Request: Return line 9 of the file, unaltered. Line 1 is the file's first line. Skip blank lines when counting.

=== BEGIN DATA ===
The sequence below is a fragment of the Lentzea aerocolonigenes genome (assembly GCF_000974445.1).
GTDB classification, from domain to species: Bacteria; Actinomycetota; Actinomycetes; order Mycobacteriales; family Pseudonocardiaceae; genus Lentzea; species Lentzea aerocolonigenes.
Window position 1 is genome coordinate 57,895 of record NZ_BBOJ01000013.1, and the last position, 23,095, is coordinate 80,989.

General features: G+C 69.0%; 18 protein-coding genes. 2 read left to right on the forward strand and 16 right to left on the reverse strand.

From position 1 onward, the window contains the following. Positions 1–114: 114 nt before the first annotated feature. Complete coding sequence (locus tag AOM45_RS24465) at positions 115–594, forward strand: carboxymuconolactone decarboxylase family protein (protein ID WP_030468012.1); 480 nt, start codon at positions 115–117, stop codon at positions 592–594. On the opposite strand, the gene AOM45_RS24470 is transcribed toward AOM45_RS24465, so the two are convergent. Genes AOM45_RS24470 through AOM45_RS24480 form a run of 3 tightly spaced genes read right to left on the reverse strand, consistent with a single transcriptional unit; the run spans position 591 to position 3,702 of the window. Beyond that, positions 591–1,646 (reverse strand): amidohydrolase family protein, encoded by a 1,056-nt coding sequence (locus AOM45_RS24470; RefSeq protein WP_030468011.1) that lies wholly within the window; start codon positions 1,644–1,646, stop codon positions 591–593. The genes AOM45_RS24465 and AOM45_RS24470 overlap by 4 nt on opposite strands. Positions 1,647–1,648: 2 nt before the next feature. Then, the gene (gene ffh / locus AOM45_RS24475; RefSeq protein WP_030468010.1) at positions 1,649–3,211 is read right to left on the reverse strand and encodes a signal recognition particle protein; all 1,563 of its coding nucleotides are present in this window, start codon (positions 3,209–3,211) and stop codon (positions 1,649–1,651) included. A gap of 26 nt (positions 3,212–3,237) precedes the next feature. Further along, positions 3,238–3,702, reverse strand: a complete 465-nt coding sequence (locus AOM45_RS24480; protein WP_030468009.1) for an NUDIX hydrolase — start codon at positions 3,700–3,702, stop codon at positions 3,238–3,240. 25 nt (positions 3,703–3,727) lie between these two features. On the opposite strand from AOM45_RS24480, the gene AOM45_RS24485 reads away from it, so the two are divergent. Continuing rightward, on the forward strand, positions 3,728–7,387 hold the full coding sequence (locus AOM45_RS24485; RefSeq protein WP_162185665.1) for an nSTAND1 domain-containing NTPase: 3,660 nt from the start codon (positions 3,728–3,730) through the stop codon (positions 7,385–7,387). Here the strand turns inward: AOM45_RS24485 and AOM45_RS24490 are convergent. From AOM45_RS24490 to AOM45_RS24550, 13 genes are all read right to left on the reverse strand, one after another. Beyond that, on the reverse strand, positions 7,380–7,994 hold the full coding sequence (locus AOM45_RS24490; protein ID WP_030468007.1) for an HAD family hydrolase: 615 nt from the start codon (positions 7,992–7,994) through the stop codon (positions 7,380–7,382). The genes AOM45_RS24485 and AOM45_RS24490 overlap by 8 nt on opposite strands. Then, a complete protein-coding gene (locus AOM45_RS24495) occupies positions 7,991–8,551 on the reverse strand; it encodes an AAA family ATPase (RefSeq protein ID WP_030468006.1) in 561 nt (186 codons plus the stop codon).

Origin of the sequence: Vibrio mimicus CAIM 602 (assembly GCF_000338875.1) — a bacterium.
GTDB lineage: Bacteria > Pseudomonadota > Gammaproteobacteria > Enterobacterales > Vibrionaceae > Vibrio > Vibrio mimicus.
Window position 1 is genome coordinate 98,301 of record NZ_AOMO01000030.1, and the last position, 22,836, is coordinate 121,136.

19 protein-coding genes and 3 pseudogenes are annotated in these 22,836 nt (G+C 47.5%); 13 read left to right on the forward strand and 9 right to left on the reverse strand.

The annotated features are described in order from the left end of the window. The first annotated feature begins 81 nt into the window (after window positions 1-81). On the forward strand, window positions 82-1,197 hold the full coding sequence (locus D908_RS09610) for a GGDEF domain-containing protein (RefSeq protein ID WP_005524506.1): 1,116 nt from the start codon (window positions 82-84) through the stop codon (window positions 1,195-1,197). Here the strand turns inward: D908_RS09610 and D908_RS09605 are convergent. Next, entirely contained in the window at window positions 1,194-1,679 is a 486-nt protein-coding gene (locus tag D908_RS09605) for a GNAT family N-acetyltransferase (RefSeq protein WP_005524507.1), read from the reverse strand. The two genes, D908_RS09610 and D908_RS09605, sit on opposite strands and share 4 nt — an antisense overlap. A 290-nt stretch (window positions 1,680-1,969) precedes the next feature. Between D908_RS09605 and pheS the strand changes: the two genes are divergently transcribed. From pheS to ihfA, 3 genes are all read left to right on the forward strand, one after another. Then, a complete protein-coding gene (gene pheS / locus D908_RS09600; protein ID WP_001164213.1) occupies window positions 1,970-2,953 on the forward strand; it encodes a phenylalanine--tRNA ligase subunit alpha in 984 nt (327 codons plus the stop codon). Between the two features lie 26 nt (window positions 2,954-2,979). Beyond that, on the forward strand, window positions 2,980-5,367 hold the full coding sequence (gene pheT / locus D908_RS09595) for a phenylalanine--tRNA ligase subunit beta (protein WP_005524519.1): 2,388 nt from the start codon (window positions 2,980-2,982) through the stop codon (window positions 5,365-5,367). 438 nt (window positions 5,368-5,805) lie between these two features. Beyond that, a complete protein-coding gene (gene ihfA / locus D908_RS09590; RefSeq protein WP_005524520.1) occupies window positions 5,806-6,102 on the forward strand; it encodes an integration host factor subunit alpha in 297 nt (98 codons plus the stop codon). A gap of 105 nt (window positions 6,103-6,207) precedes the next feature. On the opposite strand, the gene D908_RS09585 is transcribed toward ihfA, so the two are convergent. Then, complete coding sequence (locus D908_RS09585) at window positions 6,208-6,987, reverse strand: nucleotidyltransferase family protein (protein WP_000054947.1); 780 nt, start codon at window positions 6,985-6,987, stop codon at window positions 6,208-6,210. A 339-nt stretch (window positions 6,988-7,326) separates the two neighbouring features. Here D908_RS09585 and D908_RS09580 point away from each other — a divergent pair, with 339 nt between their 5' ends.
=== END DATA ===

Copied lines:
19 protein-coding genes and 3 pseudogenes are annotated in these 22,836 nt (G+C 47.5%); 13 read left to right on the forward strand and 9 right to left on the reverse strand.